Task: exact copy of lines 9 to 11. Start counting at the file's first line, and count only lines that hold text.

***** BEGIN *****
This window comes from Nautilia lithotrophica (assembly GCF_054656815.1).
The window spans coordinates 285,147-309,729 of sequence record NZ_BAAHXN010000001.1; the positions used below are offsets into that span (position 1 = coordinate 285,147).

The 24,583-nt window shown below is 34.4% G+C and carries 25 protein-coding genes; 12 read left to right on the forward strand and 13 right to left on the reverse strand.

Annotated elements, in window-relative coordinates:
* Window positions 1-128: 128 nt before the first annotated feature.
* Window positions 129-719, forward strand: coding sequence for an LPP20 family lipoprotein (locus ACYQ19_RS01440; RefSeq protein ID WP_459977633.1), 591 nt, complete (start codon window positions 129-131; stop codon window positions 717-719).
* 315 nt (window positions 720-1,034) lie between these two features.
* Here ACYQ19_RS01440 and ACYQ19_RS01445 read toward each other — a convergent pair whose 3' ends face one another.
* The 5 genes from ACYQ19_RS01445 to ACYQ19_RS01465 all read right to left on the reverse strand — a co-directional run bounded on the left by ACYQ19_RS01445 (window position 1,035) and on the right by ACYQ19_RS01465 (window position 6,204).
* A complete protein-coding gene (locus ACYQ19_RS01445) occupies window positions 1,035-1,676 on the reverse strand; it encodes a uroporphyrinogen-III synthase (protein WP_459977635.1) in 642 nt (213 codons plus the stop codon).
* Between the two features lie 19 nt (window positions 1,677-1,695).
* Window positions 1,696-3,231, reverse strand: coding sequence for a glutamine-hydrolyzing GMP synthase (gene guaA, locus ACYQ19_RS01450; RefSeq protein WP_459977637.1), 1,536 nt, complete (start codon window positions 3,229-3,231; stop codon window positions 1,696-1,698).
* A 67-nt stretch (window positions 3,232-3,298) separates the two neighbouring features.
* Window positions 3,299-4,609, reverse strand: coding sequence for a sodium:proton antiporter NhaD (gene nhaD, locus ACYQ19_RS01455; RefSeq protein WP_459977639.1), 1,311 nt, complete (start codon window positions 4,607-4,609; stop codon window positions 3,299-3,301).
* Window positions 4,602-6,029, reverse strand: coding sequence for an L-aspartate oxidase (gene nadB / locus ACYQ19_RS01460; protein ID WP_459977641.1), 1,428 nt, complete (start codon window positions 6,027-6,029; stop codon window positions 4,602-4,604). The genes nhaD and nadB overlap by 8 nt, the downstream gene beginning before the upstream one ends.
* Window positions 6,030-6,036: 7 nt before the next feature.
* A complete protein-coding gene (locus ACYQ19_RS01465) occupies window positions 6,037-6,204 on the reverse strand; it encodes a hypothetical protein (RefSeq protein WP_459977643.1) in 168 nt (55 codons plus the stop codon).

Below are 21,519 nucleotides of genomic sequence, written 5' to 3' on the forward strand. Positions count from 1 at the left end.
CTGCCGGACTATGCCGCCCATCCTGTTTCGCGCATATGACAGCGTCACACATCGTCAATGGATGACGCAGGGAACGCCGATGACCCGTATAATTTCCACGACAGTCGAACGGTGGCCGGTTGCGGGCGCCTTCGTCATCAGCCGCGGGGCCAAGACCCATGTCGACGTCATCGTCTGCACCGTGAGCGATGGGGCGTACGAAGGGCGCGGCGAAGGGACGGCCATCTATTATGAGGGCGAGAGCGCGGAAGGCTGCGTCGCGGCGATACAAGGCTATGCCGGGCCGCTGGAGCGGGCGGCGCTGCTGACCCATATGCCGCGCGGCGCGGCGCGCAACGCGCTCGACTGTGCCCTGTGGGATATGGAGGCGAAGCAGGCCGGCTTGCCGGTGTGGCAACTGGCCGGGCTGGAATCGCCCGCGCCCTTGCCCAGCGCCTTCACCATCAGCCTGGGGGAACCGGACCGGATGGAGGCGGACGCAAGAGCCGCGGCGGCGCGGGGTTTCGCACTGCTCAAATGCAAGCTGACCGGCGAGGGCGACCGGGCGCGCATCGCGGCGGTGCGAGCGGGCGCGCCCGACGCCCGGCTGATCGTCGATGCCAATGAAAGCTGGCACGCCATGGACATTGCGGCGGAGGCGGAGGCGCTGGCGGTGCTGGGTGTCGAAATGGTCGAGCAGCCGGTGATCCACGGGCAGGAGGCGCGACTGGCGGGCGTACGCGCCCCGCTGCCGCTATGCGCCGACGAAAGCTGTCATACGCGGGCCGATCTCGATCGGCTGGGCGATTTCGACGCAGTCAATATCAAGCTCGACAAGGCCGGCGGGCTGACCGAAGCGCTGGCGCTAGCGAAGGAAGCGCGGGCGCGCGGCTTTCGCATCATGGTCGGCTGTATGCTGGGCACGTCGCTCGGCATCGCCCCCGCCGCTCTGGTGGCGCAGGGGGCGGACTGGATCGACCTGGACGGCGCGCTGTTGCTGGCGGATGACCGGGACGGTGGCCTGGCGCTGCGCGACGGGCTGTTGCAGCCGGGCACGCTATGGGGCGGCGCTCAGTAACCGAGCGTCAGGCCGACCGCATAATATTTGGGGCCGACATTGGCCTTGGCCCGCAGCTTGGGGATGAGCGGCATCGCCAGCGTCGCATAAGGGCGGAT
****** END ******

* The 5 genes from ACYQ19_RS01445 to ACYQ19_RS01465 all read right to left on the reverse strand — a co-directional run bounded on the left by ACYQ19_RS01445 (window position 1,035) and on the right by ACYQ19_RS01465 (window position 6,204).
* A complete protein-coding gene (locus ACYQ19_RS01445) occupies window positions 1,035-1,676 on the reverse strand; it encodes a uroporphyrinogen-III synthase (protein WP_459977635.1) in 642 nt (213 codons plus the stop codon).
* Between the two features lie 19 nt (window positions 1,677-1,695).